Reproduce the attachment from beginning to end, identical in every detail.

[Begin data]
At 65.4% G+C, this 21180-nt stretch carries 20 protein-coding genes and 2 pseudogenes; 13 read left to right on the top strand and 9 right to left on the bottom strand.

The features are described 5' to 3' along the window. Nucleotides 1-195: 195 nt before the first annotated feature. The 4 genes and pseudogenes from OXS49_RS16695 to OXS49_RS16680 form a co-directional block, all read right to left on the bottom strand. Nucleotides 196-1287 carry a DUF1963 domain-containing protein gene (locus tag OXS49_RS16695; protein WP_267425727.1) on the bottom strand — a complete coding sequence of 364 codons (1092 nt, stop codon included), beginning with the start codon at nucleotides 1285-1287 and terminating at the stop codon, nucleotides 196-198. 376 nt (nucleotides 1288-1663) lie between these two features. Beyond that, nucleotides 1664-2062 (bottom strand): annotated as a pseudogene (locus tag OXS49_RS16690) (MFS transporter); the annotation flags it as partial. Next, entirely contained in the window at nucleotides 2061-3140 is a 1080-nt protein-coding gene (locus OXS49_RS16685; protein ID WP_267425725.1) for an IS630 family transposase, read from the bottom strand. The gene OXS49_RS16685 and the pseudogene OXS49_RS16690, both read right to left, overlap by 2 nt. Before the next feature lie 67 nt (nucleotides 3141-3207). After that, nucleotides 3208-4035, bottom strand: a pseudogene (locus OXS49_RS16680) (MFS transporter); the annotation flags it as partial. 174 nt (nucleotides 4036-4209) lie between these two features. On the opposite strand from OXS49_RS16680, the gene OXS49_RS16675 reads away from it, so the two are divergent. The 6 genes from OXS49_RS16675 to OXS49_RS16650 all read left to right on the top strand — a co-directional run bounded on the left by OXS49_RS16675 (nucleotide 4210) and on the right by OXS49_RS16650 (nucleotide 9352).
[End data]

At 65.4% G+C, this 21180-nt stretch carries 20 protein-coding genes and 2 pseudogenes; 13 read left to right on the top strand and 9 right to left on the bottom strand.

The features are described 5' to 3' along the window. Nucleotides 1-195: 195 nt before the first annotated feature. The 4 genes and pseudogenes from OXS49_RS16695 to OXS49_RS16680 form a co-directional block, all read right to left on the bottom strand. Nucleotides 196-1287 carry a DUF1963 domain-containing protein gene (locus tag OXS49_RS16695; protein WP_267425727.1) on the bottom strand — a complete coding sequence of 364 codons (1092 nt, stop codon included), beginning with the start codon at nucleotides 1285-1287 and terminating at the stop codon, nucleotides 196-198. 376 nt (nucleotides 1288-1663) lie between these two features. Beyond that, nucleotides 1664-2062 (bottom strand): annotated as a pseudogene (locus tag OXS49_RS16690) (MFS transporter); the annotation flags it as partial. Next, entirely contained in the window at nucleotides 2061-3140 is a 1080-nt protein-coding gene (locus OXS49_RS16685; protein ID WP_267425725.1) for an IS630 family transposase, read from the bottom strand. The gene OXS49_RS16685 and the pseudogene OXS49_RS16690, both read right to left, overlap by 2 nt. Before the next feature lie 67 nt (nucleotides 3141-3207). After that, nucleotides 3208-4035, bottom strand: a pseudogene (locus OXS49_RS16680) (MFS transporter); the annotation flags it as partial. 174 nt (nucleotides 4036-4209) lie between these two features. On the opposite strand from OXS49_RS16680, the gene OXS49_RS16675 reads away from it, so the two are divergent. The 6 genes from OXS49_RS16675 to OXS49_RS16650 all read left to right on the top strand — a co-directional run bounded on the left by OXS49_RS16675 (nucleotide 4210) and on the right by OXS49_RS16650 (nucleotide 9352).